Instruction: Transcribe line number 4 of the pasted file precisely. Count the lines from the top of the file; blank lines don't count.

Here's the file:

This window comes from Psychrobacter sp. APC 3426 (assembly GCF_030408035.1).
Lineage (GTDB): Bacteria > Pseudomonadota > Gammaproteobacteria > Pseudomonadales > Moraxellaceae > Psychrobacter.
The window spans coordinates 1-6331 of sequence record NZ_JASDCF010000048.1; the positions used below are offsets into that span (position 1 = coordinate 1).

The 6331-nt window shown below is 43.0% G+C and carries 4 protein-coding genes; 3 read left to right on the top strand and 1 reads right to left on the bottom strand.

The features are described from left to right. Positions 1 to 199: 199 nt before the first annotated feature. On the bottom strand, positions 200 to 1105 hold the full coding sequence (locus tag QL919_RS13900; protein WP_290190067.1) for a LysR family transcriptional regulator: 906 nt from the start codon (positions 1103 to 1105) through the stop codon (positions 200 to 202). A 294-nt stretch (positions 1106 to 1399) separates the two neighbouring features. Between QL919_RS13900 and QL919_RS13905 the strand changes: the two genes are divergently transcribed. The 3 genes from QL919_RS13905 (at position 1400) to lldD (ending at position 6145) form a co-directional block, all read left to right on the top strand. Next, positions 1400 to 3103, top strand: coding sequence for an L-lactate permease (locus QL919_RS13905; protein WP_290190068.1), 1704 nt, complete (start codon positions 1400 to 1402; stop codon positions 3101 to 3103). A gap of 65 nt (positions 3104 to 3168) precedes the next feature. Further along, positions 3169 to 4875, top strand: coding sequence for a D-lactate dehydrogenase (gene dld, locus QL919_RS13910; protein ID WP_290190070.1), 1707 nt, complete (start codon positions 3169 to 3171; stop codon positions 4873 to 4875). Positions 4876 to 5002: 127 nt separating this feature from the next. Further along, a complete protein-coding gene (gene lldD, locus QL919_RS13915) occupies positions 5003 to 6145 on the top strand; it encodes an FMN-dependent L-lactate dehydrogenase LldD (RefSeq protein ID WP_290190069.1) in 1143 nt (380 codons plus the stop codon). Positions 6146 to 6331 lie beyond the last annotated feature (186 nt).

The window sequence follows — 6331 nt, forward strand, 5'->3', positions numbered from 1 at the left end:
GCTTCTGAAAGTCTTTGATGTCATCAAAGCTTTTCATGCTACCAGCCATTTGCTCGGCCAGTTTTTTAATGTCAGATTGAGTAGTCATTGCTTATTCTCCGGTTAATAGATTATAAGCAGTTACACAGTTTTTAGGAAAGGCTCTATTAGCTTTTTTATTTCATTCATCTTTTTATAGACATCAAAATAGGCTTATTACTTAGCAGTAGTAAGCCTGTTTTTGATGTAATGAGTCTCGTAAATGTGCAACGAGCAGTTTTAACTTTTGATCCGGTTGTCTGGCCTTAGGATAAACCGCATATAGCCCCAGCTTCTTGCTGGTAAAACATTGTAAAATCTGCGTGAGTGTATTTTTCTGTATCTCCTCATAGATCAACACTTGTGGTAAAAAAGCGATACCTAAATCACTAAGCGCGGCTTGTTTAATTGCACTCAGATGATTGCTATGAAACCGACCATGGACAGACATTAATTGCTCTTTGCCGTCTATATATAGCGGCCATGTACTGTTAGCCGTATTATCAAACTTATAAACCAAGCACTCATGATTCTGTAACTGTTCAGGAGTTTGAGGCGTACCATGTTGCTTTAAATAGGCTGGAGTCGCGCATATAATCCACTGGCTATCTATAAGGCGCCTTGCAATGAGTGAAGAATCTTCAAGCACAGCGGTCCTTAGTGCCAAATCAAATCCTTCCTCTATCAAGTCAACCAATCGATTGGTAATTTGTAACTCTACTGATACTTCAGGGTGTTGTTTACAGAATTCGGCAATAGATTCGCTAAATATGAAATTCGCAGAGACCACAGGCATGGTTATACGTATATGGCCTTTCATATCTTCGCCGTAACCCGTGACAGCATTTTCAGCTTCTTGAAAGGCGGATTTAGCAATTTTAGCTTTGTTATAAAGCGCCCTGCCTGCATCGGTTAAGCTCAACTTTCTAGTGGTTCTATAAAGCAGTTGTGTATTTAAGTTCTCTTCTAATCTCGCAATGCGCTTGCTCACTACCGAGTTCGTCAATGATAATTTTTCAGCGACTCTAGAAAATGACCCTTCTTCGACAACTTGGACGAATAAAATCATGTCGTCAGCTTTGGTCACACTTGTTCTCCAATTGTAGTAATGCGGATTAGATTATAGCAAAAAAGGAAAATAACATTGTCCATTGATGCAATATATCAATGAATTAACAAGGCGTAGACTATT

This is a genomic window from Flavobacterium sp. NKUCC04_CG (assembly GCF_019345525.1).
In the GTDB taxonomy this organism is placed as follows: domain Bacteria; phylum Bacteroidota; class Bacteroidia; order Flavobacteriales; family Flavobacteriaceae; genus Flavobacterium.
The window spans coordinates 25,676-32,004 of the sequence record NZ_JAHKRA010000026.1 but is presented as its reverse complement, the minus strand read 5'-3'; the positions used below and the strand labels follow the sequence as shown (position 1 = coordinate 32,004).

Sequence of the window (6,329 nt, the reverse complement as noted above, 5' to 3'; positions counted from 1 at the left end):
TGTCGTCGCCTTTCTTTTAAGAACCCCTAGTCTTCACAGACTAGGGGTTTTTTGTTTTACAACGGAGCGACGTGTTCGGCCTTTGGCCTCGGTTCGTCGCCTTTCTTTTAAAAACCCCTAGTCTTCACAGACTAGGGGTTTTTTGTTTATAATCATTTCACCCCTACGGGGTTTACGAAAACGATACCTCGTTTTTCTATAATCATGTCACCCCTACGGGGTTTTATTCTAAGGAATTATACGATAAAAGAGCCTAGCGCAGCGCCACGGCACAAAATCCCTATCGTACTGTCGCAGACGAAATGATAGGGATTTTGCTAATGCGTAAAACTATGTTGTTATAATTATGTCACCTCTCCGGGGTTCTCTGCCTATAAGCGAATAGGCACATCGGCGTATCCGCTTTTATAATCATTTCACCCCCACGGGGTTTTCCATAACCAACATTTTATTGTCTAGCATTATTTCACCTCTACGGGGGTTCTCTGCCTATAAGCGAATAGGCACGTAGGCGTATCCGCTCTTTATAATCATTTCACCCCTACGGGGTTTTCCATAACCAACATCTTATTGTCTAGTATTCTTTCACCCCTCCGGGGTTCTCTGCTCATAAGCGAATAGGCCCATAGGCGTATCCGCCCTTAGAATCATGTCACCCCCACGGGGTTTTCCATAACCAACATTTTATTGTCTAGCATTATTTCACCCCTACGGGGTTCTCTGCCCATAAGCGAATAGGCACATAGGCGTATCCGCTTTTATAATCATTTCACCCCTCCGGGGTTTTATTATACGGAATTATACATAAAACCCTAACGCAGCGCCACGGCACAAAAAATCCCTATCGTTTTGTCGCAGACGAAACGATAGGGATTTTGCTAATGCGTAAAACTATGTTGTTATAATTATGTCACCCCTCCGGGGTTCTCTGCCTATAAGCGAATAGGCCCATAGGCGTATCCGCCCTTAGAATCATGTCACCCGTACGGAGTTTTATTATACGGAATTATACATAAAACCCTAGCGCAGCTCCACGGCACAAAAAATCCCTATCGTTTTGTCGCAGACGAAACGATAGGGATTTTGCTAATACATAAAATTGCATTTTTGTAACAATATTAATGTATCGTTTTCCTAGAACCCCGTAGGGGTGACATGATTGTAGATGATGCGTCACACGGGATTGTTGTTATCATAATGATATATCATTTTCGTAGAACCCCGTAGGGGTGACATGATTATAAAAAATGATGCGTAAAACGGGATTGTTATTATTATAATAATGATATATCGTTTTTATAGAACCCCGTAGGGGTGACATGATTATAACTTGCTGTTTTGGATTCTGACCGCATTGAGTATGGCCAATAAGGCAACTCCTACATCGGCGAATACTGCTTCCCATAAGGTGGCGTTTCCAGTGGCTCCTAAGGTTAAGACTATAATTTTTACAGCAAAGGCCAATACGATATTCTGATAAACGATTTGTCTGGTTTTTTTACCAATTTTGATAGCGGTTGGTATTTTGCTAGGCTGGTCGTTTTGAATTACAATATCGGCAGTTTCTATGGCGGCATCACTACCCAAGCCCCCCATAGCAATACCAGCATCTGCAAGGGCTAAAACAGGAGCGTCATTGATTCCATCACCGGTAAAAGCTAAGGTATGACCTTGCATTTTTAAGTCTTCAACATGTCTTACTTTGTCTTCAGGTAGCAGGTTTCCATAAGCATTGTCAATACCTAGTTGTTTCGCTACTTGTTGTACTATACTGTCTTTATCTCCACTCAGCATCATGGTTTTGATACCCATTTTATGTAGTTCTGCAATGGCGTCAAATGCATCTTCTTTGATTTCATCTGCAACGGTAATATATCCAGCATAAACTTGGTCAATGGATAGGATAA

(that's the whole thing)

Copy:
The 6331-nt window shown below is 43.0% G+C and carries 4 protein-coding genes; 3 read left to right on the top strand and 1 reads right to left on the bottom strand.